Gun sales, requests for concealed weapons permit surge in Orange County after Orlando massacre

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A gun shop in Orange has seen a sales surge since the Orlando shooting, and according to the sheriff's department, requests for a concealed weapons permit are also up.

Emily Atkinson says her gun shop in Orange has seen sales surge by more than 60 percent since the weekend after the mass shooting in Orlando that left 49 people dead.

"I think it's a different world, and I think everybody wants to prepare for the unknown," said Atkinson, owner of Ade's Gun Shop.

Atkinson has a concealed carry permit and wears a handgun -- a Springfield XD Subcompact -- in a holster as she helps customers in her store.

The number of people in Orange County wanting to carry a concealed gun is also way up. At the Orange County Sheriff's Department, officials say they usually receive 20 to 30 requests from Sunday to Monday, but this past weekend, that number soared by about 400 percent.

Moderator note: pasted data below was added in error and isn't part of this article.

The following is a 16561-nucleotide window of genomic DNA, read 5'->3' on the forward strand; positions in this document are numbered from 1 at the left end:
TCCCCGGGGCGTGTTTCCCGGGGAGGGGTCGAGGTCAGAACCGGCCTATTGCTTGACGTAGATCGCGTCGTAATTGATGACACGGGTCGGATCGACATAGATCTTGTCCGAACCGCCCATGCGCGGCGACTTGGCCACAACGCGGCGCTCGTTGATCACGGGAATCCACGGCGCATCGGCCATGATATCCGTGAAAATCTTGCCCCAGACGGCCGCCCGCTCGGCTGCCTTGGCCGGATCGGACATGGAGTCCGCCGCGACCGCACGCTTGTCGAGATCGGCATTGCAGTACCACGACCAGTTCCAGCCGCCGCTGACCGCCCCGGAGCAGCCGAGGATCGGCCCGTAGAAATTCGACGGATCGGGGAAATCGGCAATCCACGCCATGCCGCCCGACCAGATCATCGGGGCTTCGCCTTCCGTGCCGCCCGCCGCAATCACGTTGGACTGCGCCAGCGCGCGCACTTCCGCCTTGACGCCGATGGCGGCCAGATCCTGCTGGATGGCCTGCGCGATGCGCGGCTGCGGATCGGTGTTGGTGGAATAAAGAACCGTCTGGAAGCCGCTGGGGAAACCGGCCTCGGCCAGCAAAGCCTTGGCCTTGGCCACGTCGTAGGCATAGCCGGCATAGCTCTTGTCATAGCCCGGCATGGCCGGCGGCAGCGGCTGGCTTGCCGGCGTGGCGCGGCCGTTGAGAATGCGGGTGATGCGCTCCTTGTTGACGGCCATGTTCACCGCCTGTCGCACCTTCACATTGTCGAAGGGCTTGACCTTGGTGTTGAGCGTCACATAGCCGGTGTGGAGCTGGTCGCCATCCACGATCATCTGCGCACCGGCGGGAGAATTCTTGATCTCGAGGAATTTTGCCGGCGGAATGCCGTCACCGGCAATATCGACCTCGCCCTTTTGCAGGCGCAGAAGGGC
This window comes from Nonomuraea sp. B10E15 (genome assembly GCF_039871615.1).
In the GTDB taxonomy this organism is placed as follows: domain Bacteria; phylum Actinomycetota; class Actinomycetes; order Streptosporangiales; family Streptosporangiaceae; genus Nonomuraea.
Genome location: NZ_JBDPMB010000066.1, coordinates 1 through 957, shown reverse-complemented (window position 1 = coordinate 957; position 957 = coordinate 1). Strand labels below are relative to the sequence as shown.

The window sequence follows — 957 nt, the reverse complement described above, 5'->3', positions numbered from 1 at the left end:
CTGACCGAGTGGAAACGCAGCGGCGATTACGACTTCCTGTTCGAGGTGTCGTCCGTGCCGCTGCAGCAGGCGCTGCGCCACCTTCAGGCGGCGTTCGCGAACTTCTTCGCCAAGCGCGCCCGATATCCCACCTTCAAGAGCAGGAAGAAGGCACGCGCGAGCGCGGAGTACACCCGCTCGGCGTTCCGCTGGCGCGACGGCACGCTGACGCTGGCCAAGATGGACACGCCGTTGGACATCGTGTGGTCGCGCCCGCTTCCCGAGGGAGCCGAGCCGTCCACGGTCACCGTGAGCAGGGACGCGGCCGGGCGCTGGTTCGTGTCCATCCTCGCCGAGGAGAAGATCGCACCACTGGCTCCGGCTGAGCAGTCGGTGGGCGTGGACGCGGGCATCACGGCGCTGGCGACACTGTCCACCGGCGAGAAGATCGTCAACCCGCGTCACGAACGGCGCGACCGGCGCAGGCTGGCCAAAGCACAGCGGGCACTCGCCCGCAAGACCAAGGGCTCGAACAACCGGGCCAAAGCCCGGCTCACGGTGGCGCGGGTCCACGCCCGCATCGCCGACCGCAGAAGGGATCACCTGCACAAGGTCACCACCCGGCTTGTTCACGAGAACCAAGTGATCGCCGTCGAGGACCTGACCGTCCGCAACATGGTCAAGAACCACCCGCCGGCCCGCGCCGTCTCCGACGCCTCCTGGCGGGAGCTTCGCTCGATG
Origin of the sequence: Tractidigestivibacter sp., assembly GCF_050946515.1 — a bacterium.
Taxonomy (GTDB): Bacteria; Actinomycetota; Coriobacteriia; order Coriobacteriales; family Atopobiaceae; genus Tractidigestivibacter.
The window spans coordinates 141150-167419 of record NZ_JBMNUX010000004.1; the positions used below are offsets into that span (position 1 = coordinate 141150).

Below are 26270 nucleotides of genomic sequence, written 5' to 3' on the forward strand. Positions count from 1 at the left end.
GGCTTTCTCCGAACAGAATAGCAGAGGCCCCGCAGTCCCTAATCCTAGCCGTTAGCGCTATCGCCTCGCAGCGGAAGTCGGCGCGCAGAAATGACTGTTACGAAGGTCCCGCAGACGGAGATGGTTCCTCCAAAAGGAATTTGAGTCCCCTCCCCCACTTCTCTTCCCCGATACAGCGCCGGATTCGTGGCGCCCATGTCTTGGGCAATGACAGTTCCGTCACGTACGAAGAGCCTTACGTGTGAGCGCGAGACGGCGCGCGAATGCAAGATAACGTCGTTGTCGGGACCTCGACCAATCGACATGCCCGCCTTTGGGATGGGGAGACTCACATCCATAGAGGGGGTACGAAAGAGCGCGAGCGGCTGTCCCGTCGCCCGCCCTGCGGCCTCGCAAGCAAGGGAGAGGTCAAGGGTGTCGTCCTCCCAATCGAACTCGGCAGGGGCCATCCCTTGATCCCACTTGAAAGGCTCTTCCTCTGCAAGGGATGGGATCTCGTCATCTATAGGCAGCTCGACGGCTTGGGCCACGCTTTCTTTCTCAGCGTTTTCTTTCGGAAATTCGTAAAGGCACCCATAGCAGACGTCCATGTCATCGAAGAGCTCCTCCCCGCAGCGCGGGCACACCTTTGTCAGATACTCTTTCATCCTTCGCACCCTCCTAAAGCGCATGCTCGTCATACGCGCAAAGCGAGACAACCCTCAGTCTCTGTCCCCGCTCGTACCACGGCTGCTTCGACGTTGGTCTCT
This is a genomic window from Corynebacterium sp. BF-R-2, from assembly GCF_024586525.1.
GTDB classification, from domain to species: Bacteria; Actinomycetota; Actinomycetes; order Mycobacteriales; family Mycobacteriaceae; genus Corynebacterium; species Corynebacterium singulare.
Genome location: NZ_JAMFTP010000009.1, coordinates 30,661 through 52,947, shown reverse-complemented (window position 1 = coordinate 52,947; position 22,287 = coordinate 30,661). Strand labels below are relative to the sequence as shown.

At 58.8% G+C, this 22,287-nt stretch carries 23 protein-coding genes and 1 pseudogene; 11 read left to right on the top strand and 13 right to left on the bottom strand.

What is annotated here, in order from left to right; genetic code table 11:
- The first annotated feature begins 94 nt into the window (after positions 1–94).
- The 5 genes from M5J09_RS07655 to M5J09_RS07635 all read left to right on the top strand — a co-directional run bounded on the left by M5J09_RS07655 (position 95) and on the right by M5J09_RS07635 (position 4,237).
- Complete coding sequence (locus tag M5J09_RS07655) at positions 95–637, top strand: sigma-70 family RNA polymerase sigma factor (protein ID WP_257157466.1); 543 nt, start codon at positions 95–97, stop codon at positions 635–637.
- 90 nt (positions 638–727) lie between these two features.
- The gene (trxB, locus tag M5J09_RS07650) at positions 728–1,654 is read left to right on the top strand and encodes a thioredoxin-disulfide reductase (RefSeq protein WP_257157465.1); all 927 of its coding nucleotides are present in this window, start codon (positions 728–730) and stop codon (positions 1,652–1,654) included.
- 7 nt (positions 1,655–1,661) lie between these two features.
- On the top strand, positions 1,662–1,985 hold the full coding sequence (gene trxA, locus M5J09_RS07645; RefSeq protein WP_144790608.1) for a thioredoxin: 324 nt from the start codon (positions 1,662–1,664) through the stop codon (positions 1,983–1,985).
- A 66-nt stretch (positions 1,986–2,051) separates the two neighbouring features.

"We had approximately 100 plus after the mass shooting in Orlando," said Orange County Sheriff's Lt. Mark Stichter.

Authorities say getting a concealed weapons permit is a lengthy process and includes filling out a Department of Justice application, fingerprinting and training on how to shoot a handgun. Applicants must also book an appointment with the OCSD for a background interview. Stichter says the earliest appointment, if someone books today, is early November.

California law also requires applicants to show "good cause" for needing a concealed weapon.

"It's basically being able to prove, are you more at risk than someone in the general public?" said Stichter.

The Orange County Sheriff's Department required applicants to show "good cause" even before the 9th Circuit Court ruling this month that held "the Second Amendment does not protect ... the carrying of concealed firearms by members of the general public."

Atkinson says such rulings have some gun owners concerned about losing their rights, and with more talk of stricter gun control after what happened in Orlando, it's helping drive more business to her shop.

"I want to get one one before I can't buy one anymore. I'm sure the laws are getting more strict," said Steve Ruiz, a veteran who stopped by Atkinson's store.
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societyorlando mass shootinggun controlgun lawsgun violenceOrangeOrange County
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